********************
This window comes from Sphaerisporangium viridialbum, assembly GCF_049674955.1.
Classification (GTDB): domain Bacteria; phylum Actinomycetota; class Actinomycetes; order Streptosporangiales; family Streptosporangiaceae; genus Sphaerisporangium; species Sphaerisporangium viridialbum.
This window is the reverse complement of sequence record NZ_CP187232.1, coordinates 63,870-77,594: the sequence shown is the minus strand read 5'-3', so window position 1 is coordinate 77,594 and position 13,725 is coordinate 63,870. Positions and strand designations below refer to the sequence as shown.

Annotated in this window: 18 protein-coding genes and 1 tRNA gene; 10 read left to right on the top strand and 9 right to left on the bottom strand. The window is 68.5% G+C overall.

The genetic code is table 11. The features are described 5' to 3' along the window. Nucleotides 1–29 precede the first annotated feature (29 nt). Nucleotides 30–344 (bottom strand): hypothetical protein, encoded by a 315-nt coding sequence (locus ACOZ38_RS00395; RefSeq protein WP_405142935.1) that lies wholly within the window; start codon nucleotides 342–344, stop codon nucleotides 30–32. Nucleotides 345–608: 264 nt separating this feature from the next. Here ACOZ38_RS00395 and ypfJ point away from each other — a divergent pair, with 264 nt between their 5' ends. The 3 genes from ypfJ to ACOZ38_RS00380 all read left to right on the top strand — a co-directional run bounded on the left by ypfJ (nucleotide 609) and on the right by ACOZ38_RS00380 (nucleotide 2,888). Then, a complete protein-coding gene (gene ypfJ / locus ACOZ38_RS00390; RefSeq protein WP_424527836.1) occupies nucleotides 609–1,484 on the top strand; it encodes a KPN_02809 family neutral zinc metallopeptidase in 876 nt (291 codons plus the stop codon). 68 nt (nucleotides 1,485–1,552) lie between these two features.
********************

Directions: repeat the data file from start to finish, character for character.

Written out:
This window comes from Sphaerisporangium viridialbum, assembly GCF_049674955.1.
Classification (GTDB): domain Bacteria; phylum Actinomycetota; class Actinomycetes; order Streptosporangiales; family Streptosporangiaceae; genus Sphaerisporangium; species Sphaerisporangium viridialbum.
This window is the reverse complement of sequence record NZ_CP187232.1, coordinates 63,870-77,594: the sequence shown is the minus strand read 5'-3', so window position 1 is coordinate 77,594 and position 13,725 is coordinate 63,870. Positions and strand designations below refer to the sequence as shown.

Annotated in this window: 18 protein-coding genes and 1 tRNA gene; 10 read left to right on the top strand and 9 right to left on the bottom strand. The window is 68.5% G+C overall.

The genetic code is table 11. The features are described 5' to 3' along the window. Nucleotides 1–29 precede the first annotated feature (29 nt). Nucleotides 30–344 (bottom strand): hypothetical protein, encoded by a 315-nt coding sequence (locus ACOZ38_RS00395; RefSeq protein WP_405142935.1) that lies wholly within the window; start codon nucleotides 342–344, stop codon nucleotides 30–32. Nucleotides 345–608: 264 nt separating this feature from the next. Here ACOZ38_RS00395 and ypfJ point away from each other — a divergent pair, with 264 nt between their 5' ends. The 3 genes from ypfJ to ACOZ38_RS00380 all read left to right on the top strand — a co-directional run bounded on the left by ypfJ (nucleotide 609) and on the right by ACOZ38_RS00380 (nucleotide 2,888). Then, a complete protein-coding gene (gene ypfJ / locus ACOZ38_RS00390; RefSeq protein WP_424527836.1) occupies nucleotides 609–1,484 on the top strand; it encodes a KPN_02809 family neutral zinc metallopeptidase in 876 nt (291 codons plus the stop codon). 68 nt (nucleotides 1,485–1,552) lie between these two features.